We suggest one solution lies in predictive models. To illustrate our point, we could look at a 2016 study in Science by McKenzie and colleagues, which attempts to draw a correlation between past atmospheric CO2 fluctuations and global plate tectonics. They analyse the uranium-lead (U-Pb) ages of detrital zircons found in sediments globally, and use this as a proxy for volcanism, assuming that peaks in zircon production reflect periods of active continental arc magmatism. The peaks in periods of young zircons ages look visually correlated with periods of high atmospheric CO2 concentrations going back through the Cretaceous, but no statistical test was done because the CO2 proxies are irregularly spaced in time. 

The researchers concluded that the high atmospheric CO2 concentrations were due to increased back-arc volcanism during periods of widespread subduction. To test this narrative requires the development of a forward model of global plate tectonics, linked to a climate model, to explore how the change in back-arc volcanism impacts CO2 release. When this was done by Brune and colleagues (Nature Geoscience 2017), it was discovered that increased CO2 fluxes related to rifting and continental divergence (rather than arc volcanism) created a closer fit to the observed CO2 time series.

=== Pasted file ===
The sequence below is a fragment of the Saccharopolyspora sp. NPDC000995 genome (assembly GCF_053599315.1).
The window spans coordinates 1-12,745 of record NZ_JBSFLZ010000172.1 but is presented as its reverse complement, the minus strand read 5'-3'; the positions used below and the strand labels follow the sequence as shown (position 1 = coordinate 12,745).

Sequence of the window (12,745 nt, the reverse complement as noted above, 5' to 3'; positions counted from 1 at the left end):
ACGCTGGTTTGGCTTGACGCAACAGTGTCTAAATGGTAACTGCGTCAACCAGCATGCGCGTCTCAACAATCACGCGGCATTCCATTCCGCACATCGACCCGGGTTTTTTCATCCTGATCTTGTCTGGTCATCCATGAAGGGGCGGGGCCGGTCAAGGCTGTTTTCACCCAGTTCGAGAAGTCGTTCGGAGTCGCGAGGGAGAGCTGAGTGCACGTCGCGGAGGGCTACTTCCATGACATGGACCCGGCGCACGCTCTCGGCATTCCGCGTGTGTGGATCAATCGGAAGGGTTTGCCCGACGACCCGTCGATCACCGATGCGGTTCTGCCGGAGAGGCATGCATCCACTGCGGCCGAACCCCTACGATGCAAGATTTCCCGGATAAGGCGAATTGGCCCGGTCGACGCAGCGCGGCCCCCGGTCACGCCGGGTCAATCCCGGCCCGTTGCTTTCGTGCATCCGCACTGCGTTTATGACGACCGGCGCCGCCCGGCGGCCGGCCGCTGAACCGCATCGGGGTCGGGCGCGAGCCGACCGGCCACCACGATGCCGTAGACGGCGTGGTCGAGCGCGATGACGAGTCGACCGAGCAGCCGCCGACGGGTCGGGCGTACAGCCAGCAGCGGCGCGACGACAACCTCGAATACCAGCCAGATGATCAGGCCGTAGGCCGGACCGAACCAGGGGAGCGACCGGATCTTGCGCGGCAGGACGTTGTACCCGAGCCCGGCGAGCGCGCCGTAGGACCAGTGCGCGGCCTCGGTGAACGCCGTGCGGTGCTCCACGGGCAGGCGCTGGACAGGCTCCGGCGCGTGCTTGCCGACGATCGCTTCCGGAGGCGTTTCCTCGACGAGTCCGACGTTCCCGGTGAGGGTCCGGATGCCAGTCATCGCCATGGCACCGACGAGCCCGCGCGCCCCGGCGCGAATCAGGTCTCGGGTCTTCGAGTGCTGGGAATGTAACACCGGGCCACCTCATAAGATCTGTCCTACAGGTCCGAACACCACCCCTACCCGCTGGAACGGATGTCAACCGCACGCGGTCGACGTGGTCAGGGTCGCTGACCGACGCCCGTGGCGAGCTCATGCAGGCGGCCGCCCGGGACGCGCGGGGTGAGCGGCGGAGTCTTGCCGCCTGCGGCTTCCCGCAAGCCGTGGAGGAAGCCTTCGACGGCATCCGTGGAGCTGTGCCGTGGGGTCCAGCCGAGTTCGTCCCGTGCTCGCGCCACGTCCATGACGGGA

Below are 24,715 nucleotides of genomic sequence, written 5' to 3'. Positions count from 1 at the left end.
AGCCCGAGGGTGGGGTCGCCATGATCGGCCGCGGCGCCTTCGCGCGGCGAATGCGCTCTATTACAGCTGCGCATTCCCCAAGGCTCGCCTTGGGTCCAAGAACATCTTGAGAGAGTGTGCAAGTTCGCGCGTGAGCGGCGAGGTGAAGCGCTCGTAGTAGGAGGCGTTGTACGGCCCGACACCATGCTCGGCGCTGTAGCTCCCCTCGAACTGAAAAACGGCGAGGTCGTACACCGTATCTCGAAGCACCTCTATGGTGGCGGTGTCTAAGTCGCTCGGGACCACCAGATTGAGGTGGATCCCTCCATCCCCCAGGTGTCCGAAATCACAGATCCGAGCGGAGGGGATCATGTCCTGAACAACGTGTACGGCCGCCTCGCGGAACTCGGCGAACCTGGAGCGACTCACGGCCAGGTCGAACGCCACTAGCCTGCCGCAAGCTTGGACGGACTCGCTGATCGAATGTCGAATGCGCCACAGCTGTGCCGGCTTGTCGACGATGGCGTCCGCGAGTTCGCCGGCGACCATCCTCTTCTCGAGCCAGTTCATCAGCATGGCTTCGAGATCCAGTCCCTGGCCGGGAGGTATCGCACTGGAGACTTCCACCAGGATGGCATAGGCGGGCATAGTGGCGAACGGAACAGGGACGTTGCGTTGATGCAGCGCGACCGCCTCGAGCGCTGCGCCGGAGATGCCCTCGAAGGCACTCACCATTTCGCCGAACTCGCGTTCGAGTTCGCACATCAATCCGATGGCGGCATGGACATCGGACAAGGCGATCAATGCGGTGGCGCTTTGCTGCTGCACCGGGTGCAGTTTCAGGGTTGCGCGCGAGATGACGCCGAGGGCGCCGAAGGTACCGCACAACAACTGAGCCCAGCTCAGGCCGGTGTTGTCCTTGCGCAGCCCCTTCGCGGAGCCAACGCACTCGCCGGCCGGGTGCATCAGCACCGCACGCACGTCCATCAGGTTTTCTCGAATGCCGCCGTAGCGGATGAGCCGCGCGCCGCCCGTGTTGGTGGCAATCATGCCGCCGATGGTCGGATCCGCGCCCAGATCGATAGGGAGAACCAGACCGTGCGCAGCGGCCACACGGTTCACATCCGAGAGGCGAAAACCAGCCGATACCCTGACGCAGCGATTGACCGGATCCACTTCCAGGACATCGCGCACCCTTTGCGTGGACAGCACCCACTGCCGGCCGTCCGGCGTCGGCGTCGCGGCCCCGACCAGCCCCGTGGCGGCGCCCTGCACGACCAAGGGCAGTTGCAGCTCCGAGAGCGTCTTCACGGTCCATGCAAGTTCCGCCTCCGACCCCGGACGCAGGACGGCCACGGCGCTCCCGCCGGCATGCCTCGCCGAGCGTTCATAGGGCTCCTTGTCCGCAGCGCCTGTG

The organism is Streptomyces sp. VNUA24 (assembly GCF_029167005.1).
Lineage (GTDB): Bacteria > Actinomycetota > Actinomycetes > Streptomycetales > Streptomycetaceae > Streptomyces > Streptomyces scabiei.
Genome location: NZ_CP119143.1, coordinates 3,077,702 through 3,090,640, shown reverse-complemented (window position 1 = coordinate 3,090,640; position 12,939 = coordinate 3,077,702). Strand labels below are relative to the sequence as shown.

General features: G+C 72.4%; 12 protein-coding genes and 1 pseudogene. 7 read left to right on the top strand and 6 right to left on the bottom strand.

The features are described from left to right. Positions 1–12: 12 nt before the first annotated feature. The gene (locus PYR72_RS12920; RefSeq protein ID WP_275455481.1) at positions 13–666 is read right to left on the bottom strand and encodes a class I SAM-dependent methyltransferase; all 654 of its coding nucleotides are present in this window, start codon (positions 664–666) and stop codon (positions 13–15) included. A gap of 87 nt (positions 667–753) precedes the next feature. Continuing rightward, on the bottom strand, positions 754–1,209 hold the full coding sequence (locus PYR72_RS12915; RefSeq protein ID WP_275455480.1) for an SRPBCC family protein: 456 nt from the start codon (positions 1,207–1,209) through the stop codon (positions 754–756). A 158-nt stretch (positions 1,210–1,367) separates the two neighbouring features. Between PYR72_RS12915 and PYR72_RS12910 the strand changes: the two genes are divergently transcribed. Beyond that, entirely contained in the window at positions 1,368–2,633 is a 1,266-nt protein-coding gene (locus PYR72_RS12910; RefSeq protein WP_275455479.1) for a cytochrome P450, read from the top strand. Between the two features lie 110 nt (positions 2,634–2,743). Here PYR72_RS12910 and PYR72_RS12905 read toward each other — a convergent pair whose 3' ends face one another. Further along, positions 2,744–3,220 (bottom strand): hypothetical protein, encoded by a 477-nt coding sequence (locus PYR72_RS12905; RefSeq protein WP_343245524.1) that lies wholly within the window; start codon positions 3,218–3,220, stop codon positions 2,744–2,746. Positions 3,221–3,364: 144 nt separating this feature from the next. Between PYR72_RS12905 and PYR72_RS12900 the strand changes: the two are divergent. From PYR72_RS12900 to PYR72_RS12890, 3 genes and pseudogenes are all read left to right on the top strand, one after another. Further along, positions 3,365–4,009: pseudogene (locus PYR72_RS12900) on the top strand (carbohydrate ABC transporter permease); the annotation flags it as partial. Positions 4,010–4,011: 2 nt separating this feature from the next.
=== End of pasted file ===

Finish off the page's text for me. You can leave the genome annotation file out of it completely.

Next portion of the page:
Debates about the causes for past climatic change and how it is recorded within the geological record will likely continue. But we are concerned that too much is left to interpretation. It is human nature to be biased and to have little statistical intuition (Kahneman, 2011), yet we can avoid apophenia by using laboratory and numerical models to test hypotheses against observations. This is not an easy task, given the complexity of Earth processes, and brings in another debate about the heuristics that might be required to build suitable models. The road to recovery, however, first lies in recognizing theproblem—otherwise we risk publishing meaningless correlations.

John Armitage is a Research Scientist at the Institut de Physque du Globe de Paris (email: and Thomas Coulthard is a Professor of Physical Geography at Hull University (email:

Further reading

Bond, C. E. et al. (2012) What makes an expert effective at interpreting seismic images? Geology 40, 75-78.